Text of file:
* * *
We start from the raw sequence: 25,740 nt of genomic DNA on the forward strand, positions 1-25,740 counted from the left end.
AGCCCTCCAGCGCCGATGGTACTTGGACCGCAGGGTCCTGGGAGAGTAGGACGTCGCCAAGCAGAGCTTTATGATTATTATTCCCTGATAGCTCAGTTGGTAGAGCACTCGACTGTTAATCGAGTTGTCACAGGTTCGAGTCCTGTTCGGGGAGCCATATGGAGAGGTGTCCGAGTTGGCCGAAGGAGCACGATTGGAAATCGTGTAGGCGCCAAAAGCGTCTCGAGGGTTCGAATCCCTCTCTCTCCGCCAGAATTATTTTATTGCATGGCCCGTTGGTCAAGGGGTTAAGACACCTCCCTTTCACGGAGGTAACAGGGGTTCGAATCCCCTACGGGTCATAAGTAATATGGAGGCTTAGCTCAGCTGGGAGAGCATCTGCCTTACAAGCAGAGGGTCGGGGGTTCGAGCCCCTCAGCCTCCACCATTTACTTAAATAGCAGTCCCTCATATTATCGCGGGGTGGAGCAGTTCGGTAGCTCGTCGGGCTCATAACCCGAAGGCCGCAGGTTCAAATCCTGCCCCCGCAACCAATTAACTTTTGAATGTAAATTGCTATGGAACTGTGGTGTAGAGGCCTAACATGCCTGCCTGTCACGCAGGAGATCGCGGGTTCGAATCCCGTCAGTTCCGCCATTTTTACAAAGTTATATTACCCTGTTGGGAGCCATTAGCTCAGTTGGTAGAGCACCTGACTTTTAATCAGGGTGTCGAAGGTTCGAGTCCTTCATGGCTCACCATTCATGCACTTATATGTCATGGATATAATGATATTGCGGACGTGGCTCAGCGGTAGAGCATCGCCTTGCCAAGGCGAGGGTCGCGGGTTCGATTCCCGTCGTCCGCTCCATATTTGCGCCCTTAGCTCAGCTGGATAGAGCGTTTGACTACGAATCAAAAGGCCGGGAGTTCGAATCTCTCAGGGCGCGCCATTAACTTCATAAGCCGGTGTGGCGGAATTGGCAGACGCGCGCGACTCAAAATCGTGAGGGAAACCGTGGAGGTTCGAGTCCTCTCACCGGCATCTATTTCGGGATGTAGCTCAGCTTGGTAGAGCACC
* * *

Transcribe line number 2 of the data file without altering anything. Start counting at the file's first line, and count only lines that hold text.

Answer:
AGCCCTCCAGCGCCGATGGTACTTGGACCGCAGGGTCCTGGGAGAGTAGGACGTCGCCAAGCAGAGCTTTATGATTATTATTCCCTGATAGCTCAGTTGGTAGAGCACTCGACTGTTAATCGAGTTGTCACAGGTTCGAGTCCTGTTCGGGGAGCCATATGGAGAGGTGTCCGAGTTGGCCGAAGGAGCACGATTGGAAATCGTGTAGGCGCCAAAAGCGTCTCGAGGGTTCGAATCCCTCTCTCTCCGCCAGAATTATTTTATTGCATGGCCCGTTGGTCAAGGGGTTAAGACACCTCCCTTTCACGGAGGTAACAGGGGTTCGAATCCCCTACGGGTCATAAGTAATATGGAGGCTTAGCTCAGCTGGGAGAGCATCTGCCTTACAAGCAGAGGGTCGGGGGTTCGAGCCCCTCAGCCTCCACCATTTACTTAAATAGCAGTCCCTCATATTATCGCGGGGTGGAGCAGTTCGGTAGCTCGTCGGGCTCATAACCCGAAGGCCGCAGGTTCAAATCCTGCCCCCGCAACCAATTAACTTTTGAATGTAAATTGCTATGGAACTGTGGTGTAGAGGCCTAACATGCCTGCCTGTCACGCAGGAGATCGCGGGTTCGAATCCCGTCAGTTCCGCCATTTTTACAAAGTTATATTACCCTGTTGGGAGCCATTAGCTCAGTTGGTAGAGCACCTGACTTTTAATCAGGGTGTCGAAGGTTCGAGTCCTTCATGGCTCACCATTCATGCACTTATATGTCATGGATATAATGATATTGCGGACGTGGCTCAGCGGTAGAGCATCGCCTTGCCAAGGCGAGGGTCGCGGGTTCGATTCCCGTCGTCCGCTCCATATTTGCGCCCTTAGCTCAGCTGGATAGAGCGTTTGACTACGAATCAAAAGGCCGGGAGTTCGAATCTCTCAGGGCGCGCCATTAACTTCATAAGCCGGTGTGGCGGAATTGGCAGACGCGCGCGACTCAAAATCGTGAGGGAAACCGTGGAGGTTCGAGTCCTCTCACCGGCATCTATTTCGGGATGTAGCTCAGCTTGGTAGAGCACC